Giveaway: We live in pretty rational times, but let’s face it, from horoscopes to playoff beards to lucky socks, we still believe in magic. Tell me about a magical practice you learned as a kid and where you grew up to enter to win a copy of my short story Four Alternative Christmas Presents.
Contact info: I write all kinds of stories, from contemporary romance (as T Neilson) to superhero stories and urban fantasy (as Tam MacNeil). If you want to keep up with my latest releases, get reading recs, read musings on plot and story structure, and if you want to know the best chocolate I’ve tasted lately, you can find me at Twitter, Facebook, Tumblr, or, even better (because, hey, inside scoop and book giveaways!) you can sign up for my newsletter at Mailchimp.
Check out Salt and Iron today!
James van Helsing is the youngest son of the famous monster-hunting family—and the family’s big disappointment. He’s falling in love with Gabe Marquez, his oldest friend and son of the family the van Helsings have worked alongside for years. Things get even harder for James when he becomes what he and everyone else despises most—a magic user.
He didn’t mean to evolve into such a despicable person, and he knows using magic is illegal, but there’s nothing James can do about it, no more than he can stop himself from loving Gabe. Just when things can’t seem to get worse, he and Gabe are called to help nab a network of magicians who are changing destiny. Not just any destiny, but the destinies of the van Helsing and Marquez families. James foresees a terrible fate, one in which monsters emerge from the cracks, along with his dark secret. And that’s when people start to die.
January 22, 2016
I’m here to celebrate the release of my latest novel, Yesterday, a period piece set in Karachi, Pakistan. You’re probably wondering how or why I chose this locale. A writer’s brain is a weird and unpredictable part of our anatomy (at least mine is). It can draw inspiration from memories buried so far back in our subconscious we don’t even realize they exist—until a prompt comes along. It can be anything from a song to a smell, but once it’s unleashed, there’s no stopping the ideas from flowing. This is the magical part of writing I love. In the case of Yesterday, my trigger was a photo I’d unearthed while cleaning out my closets in preparation for my latest move from one suburb to another.
Several decades ago, before the Middle East was a tinderbox, and the most dangerous thing about traveling to that region of the world was heatstroke, my stepfather was assigned to a business posting in Karachi, Pakistan. Much like my character, Grady Ormond, I wasn’t thrilled by the prospect. The thought of spending any amount of time (I was also on break between high school and college) in a desert climate with no friends, other than my sister, and very little understanding of the culture or language, wasn’t my idea of a good time. I’d left a boyfriend behind as well, and in those days, there was no social media to keep us in touch. We had to resort to letter writing, something I didn’t mind, but he wasn’t too keen on the idea. Separation was bad enough, but imagining worst-case scenarios (cheating etc.) was depressing. I was stuck trying to figure out positive ways to keep my overactive mind in check. There was always reading, but since romance was my favorite genre and every bodice-ripper had a jealousy arc, I ignored the paperbacks in favor of exploration.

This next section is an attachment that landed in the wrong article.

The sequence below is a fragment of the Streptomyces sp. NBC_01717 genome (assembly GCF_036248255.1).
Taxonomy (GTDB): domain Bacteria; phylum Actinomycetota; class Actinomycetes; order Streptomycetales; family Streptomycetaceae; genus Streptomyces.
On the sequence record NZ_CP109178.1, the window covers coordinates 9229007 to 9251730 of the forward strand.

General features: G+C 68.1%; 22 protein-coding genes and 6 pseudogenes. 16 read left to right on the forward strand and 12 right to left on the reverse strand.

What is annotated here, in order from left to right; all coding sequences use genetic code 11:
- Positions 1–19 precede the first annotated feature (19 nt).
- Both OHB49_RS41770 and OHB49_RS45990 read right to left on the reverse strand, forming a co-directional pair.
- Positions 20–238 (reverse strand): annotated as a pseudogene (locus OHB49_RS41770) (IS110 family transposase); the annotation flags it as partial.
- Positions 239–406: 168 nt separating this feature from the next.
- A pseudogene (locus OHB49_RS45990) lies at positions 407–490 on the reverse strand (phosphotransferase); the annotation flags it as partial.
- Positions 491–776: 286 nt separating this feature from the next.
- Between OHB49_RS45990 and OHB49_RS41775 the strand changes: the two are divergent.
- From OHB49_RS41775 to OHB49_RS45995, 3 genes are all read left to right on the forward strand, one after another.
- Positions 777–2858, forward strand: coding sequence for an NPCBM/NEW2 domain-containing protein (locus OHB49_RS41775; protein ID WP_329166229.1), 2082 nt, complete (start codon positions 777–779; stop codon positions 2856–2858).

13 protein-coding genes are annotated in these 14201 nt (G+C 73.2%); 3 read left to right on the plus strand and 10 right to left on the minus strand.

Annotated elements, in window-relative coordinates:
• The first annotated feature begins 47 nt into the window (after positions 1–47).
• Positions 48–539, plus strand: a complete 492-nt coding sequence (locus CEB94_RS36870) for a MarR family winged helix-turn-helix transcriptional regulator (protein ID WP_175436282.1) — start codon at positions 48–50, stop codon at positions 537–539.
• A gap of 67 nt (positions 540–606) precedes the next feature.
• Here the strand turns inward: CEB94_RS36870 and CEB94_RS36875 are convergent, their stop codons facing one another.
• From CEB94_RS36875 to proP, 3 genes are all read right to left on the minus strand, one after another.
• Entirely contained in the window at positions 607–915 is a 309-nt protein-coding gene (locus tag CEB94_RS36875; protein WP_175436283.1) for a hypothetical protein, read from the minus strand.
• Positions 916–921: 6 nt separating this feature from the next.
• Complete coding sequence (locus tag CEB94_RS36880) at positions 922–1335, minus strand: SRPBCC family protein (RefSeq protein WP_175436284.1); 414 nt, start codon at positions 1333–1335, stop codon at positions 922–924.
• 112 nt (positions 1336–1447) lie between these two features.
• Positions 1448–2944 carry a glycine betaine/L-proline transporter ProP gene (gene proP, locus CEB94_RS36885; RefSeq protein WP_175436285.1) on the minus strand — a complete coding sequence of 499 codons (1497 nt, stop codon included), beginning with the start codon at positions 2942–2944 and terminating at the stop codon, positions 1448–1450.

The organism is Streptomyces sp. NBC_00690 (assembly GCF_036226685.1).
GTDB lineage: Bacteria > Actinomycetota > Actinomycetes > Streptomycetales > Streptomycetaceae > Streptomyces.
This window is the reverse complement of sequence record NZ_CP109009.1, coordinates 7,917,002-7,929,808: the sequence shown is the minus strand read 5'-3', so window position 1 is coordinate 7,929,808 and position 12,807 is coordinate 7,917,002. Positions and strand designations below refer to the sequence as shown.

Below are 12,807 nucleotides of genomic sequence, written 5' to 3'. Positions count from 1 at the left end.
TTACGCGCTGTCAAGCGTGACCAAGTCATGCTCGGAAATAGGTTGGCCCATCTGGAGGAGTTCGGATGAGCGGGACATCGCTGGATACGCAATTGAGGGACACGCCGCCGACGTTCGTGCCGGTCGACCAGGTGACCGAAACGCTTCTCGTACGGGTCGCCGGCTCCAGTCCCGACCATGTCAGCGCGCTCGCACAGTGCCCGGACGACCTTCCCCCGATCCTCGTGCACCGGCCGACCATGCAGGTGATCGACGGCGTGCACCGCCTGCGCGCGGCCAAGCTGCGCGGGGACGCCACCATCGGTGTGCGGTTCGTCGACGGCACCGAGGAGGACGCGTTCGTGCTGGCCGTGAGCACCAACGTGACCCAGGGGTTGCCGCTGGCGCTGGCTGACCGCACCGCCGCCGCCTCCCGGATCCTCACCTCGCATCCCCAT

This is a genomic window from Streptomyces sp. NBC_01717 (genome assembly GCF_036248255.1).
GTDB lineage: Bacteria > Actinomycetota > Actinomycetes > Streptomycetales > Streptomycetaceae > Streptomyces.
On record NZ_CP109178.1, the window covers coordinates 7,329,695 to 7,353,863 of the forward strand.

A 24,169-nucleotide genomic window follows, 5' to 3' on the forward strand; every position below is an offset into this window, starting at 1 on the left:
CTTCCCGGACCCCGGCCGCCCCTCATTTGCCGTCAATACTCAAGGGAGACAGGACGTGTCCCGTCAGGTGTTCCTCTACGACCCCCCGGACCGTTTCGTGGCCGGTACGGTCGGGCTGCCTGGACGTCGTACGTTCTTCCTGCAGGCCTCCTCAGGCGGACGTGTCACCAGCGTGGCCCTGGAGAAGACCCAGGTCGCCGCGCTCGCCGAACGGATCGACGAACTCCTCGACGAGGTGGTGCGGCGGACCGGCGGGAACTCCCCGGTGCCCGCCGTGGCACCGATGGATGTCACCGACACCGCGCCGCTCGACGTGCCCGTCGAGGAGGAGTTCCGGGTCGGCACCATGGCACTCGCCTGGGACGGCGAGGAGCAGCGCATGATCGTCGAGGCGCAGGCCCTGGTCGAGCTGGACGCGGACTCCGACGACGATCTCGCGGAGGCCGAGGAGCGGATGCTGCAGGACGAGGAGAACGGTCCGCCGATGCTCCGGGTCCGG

At the time, I didn’t know Pakistan was a melting pot of faiths and cultures. Having been occupied at one time or another by different empires—India, Persia, Turkey, Arabia, Mongolia, and Great Britain—it’s ethnically and linguistically diverse. The religion is primarily Islam, but when I was there, it wasn’t uncommon to have Hindus and Christians living side by side. The political atmosphere was very different in those days and foreigners could walk the streets without worrying about suicide bombers or being kidnapped.
We played it safe the first week, joining other expats at the American Club, lazing in the sun, and sampling the different varieties of food. I ignored hot dogs and hamburgers and reached for the Chicken Tikka instead, falling in love with the new flavors from the very bland to the tongue-scorching vindaloo.
The next week our parents allowed us to explore the city (with a guide), and our first stop was the Empress Market. Hypnotized by the exotic, I tried on bangles, earrings, scarves, and necklaces. Shopkeepers showed me how to turn lovely gold-threaded fabric into a sari, and I insisted on wearing one over my shorts and T-shirt, adding to the fun by parading up and down the aisles in my new outfit. We bought hand-tooled slippers, admired the colorful pottery and metal work, tiptoed warily around the animal cages, praying none of the cobras would leap out of their baskets, and I ate more street food than was smart. It was a magical place and I tried to share some of my exploits through the voice of my character, Grady.